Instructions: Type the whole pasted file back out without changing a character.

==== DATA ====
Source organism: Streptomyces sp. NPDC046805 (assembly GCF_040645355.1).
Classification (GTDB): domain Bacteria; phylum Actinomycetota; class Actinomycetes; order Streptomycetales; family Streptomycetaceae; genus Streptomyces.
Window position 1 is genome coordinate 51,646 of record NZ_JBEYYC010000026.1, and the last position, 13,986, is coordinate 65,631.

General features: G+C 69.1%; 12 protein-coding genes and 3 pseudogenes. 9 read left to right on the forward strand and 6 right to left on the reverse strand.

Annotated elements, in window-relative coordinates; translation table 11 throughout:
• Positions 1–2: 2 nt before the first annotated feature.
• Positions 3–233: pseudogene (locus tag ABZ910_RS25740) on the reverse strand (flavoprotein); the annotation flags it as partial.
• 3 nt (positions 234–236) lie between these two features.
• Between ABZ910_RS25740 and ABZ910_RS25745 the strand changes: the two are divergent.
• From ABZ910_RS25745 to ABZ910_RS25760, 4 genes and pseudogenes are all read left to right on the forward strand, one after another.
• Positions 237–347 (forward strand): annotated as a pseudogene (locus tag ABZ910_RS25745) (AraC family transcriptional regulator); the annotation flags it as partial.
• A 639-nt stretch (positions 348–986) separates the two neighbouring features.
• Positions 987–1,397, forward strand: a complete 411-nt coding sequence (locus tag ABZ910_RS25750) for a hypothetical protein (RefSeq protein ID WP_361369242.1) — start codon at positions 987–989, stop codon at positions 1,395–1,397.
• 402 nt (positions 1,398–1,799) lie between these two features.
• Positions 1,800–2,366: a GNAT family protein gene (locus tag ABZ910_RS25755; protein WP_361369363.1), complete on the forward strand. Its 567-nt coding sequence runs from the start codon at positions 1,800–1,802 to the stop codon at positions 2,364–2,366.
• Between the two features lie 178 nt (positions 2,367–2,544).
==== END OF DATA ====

Source organism: Streptomyces sp. NPDC046805 (assembly GCF_040645355.1).
Classification (GTDB): domain Bacteria; phylum Actinomycetota; class Actinomycetes; order Streptomycetales; family Streptomycetaceae; genus Streptomyces.
Window position 1 is genome coordinate 51,646 of record NZ_JBEYYC010000026.1, and the last position, 13,986, is coordinate 65,631.

General features: G+C 69.1%; 12 protein-coding genes and 3 pseudogenes. 9 read left to right on the forward strand and 6 right to left on the reverse strand.

Annotated elements, in window-relative coordinates; translation table 11 throughout:
• Positions 1–2: 2 nt before the first annotated feature.
• Positions 3–233: pseudogene (locus tag ABZ910_RS25740) on the reverse strand (flavoprotein); the annotation flags it as partial.
• 3 nt (positions 234–236) lie between these two features.
• Between ABZ910_RS25740 and ABZ910_RS25745 the strand changes: the two are divergent.
• From ABZ910_RS25745 to ABZ910_RS25760, 4 genes and pseudogenes are all read left to right on the forward strand, one after another.
• Positions 237–347 (forward strand): annotated as a pseudogene (locus tag ABZ910_RS25745) (AraC family transcriptional regulator); the annotation flags it as partial.
• A 639-nt stretch (positions 348–986) separates the two neighbouring features.
• Positions 987–1,397, forward strand: a complete 411-nt coding sequence (locus tag ABZ910_RS25750) for a hypothetical protein (RefSeq protein ID WP_361369242.1) — start codon at positions 987–989, stop codon at positions 1,395–1,397.
• 402 nt (positions 1,398–1,799) lie between these two features.
• Positions 1,800–2,366: a GNAT family protein gene (locus tag ABZ910_RS25755; protein WP_361369363.1), complete on the forward strand. Its 567-nt coding sequence runs from the start codon at positions 1,800–1,802 to the stop codon at positions 2,364–2,366.
• Between the two features lie 178 nt (positions 2,367–2,544).